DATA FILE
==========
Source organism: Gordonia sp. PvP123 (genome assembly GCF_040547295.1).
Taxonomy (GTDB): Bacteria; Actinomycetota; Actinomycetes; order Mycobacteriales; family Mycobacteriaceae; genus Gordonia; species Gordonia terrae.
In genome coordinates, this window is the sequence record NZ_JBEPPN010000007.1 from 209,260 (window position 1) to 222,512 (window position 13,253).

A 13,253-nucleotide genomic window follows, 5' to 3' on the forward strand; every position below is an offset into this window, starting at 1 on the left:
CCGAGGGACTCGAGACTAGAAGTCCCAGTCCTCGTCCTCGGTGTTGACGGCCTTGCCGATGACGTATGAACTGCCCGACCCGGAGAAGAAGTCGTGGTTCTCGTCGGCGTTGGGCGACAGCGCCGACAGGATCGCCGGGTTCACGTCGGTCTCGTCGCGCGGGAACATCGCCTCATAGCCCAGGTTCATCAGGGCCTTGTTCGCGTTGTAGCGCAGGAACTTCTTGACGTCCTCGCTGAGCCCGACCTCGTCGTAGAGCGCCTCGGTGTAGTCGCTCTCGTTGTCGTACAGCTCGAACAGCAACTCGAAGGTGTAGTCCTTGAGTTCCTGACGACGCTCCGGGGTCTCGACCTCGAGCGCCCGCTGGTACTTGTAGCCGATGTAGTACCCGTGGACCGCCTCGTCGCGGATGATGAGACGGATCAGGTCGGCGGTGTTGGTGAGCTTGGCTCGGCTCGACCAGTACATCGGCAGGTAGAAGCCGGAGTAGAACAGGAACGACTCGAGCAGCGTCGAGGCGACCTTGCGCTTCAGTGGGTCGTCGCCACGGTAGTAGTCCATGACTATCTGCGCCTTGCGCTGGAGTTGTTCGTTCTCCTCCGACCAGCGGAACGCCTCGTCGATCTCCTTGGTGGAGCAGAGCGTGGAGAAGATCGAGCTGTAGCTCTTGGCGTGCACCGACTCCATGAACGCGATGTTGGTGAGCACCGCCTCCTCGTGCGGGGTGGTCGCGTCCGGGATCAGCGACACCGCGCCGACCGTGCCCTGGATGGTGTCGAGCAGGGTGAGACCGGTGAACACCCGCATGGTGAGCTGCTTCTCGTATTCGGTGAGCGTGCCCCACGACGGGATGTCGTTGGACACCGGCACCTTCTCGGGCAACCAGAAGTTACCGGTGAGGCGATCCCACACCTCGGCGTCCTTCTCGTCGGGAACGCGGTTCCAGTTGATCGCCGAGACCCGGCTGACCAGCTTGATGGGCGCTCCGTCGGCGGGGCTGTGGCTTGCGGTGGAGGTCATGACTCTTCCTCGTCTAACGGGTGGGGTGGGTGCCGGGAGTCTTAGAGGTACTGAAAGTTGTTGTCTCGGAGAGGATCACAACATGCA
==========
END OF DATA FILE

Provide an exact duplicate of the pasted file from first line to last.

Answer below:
Source organism: Gordonia sp. PvP123 (genome assembly GCF_040547295.1).
Taxonomy (GTDB): Bacteria; Actinomycetota; Actinomycetes; order Mycobacteriales; family Mycobacteriaceae; genus Gordonia; species Gordonia terrae.
In genome coordinates, this window is the sequence record NZ_JBEPPN010000007.1 from 209,260 (window position 1) to 222,512 (window position 13,253).

A 13,253-nucleotide genomic window follows, 5' to 3' on the forward strand; every position below is an offset into this window, starting at 1 on the left:
CCGAGGGACTCGAGACTAGAAGTCCCAGTCCTCGTCCTCGGTGTTGACGGCCTTGCCGATGACGTATGAACTGCCCGACCCGGAGAAGAAGTCGTGGTTCTCGTCGGCGTTGGGCGACAGCGCCGACAGGATCGCCGGGTTCACGTCGGTCTCGTCGCGCGGGAACATCGCCTCATAGCCCAGGTTCATCAGGGCCTTGTTCGCGTTGTAGCGCAGGAACTTCTTGACGTCCTCGCTGAGCCCGACCTCGTCGTAGAGCGCCTCGGTGTAGTCGCTCTCGTTGTCGTACAGCTCGAACAGCAACTCGAAGGTGTAGTCCTTGAGTTCCTGACGACGCTCCGGGGTCTCGACCTCGAGCGCCCGCTGGTACTTGTAGCCGATGTAGTACCCGTGGACCGCCTCGTCGCGGATGATGAGACGGATCAGGTCGGCGGTGTTGGTGAGCTTGGCTCGGCTCGACCAGTACATCGGCAGGTAGAAGCCGGAGTAGAACAGGAACGACTCGAGCAGCGTCGAGGCGACCTTGCGCTTCAGTGGGTCGTCGCCACGGTAGTAGTCCATGACTATCTGCGCCTTGCGCTGGAGTTGTTCGTTCTCCTCCGACCAGCGGAACGCCTCGTCGATCTCCTTGGTGGAGCAGAGCGTGGAGAAGATCGAGCTGTAGCTCTTGGCGTGCACCGACTCCATGAACGCGATGTTGGTGAGCACCGCCTCCTCGTGCGGGGTGGTCGCGTCCGGGATCAGCGACACCGCGCCGACCGTGCCCTGGATGGTGTCGAGCAGGGTGAGACCGGTGAACACCCGCATGGTGAGCTGCTTCTCGTATTCGGTGAGCGTGCCCCACGACGGGATGTCGTTGGACACCGGCACCTTCTCGGGCAACCAGAAGTTACCGGTGAGGCGATCCCACACCTCGGCGTCCTTCTCGTCGGGAACGCGGTTCCAGTTGATCGCCGAGACCCGGCTGACCAGCTTGATGGGCGCTCCGTCGGCGGGGCTGTGGCTTGCGGTGGAGGTCATGACTCTTCCTCGTCTAACGGGTGGGGTGGGTGCCGGGAGTCTTAGAGGTACTGAAAGTTGTTGTCTCGGAGAGGATCACAACATGCA